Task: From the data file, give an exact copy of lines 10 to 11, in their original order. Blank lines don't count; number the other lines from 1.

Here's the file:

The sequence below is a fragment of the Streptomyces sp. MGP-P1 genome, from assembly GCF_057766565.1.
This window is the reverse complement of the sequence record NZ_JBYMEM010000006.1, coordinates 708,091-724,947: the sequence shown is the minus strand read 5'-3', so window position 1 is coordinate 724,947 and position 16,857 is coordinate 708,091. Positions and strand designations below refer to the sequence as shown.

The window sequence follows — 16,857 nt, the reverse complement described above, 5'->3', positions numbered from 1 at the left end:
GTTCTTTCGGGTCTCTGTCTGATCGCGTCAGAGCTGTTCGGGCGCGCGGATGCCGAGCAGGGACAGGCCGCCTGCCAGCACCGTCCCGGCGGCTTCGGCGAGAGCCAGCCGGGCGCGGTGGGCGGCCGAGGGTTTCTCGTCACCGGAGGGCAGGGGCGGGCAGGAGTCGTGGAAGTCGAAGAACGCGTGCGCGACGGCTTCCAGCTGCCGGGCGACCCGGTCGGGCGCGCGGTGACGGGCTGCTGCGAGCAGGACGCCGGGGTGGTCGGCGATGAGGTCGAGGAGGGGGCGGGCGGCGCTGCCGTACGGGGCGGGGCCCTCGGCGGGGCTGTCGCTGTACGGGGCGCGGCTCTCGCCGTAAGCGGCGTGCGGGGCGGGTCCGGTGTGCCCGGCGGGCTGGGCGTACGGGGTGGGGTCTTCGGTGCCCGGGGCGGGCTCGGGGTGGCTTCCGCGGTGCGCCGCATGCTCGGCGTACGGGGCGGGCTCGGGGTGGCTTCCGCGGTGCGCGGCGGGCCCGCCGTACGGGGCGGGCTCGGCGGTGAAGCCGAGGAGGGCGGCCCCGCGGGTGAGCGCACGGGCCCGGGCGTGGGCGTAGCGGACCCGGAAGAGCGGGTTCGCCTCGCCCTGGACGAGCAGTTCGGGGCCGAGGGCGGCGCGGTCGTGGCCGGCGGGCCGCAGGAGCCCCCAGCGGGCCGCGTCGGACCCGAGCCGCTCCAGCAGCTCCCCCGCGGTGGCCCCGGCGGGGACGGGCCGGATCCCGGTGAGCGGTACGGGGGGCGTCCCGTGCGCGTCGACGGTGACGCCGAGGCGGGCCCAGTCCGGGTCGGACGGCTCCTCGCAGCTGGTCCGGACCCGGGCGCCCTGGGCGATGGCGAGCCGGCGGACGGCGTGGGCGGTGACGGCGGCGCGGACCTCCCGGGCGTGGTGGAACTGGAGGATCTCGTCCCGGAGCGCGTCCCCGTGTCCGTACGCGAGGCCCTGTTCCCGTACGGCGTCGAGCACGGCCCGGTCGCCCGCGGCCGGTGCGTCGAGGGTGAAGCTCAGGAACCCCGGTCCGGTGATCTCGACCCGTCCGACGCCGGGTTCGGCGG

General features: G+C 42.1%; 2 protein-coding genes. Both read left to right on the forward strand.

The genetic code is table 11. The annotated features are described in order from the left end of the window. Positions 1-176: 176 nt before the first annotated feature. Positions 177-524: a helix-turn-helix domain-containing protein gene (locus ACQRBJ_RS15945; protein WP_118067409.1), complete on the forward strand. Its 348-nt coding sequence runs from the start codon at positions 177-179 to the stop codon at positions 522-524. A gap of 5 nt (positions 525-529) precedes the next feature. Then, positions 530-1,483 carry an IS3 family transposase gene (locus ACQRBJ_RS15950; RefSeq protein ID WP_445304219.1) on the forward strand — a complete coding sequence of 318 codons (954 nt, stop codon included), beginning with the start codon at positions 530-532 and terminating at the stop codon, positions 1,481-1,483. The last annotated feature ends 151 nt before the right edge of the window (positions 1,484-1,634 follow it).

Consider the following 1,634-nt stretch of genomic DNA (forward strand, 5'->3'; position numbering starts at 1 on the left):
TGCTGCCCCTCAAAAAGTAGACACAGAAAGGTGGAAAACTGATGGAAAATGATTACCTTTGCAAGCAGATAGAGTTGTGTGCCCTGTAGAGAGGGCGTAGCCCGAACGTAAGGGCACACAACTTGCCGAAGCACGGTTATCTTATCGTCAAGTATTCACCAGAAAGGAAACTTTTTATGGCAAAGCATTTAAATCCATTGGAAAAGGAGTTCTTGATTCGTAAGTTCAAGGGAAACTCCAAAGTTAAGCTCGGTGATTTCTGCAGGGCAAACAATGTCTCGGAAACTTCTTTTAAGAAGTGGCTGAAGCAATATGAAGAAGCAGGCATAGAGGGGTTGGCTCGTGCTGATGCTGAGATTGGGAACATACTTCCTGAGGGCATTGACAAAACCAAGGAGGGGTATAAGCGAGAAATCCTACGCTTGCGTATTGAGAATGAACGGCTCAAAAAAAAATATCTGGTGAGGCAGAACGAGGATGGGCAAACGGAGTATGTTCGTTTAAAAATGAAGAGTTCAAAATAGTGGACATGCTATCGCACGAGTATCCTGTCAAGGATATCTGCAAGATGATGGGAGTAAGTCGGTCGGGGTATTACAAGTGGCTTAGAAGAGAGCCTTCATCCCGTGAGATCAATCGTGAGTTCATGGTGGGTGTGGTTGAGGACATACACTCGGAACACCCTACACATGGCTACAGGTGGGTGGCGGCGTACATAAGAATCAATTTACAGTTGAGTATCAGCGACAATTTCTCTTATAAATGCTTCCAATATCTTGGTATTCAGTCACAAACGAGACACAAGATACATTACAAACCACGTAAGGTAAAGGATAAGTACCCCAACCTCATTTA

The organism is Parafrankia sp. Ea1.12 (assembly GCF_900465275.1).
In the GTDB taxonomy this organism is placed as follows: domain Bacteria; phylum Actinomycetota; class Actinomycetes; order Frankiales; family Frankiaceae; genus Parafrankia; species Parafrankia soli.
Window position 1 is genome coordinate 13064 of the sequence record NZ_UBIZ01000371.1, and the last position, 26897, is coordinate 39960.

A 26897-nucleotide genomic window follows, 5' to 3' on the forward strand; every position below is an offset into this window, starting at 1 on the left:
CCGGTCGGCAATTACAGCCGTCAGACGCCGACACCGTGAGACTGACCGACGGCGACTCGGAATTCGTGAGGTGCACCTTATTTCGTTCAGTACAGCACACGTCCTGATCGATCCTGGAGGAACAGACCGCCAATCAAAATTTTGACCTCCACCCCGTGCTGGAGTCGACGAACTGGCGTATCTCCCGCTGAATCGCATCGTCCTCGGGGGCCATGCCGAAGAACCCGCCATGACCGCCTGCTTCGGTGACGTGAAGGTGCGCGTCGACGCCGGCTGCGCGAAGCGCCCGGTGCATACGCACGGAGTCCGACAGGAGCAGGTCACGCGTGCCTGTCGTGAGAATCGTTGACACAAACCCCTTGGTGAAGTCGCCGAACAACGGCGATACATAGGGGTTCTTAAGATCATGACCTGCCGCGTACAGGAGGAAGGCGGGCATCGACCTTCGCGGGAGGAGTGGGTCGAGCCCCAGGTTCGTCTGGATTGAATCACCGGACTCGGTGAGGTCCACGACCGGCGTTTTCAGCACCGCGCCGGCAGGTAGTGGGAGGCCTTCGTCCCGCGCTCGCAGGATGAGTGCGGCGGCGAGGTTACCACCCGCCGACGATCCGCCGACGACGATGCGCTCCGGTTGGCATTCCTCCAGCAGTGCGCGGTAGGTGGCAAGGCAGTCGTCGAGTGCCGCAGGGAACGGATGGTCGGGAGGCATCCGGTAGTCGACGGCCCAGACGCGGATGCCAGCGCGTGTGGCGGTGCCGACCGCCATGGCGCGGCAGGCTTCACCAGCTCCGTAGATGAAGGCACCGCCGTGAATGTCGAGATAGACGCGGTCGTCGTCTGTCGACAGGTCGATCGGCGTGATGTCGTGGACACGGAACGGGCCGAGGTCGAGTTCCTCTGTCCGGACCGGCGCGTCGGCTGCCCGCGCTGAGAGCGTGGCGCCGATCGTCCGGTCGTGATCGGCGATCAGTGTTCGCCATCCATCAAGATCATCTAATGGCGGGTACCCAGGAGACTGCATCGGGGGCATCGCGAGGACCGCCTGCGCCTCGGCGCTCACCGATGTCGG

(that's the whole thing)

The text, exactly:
In the GTDB taxonomy this organism is placed as follows: domain Bacteria; phylum Actinomycetota; class Actinomycetes; order Frankiales; family Frankiaceae; genus Parafrankia; species Parafrankia soli.
Window position 1 is genome coordinate 13064 of the sequence record NZ_UBIZ01000371.1, and the last position, 26897, is coordinate 39960.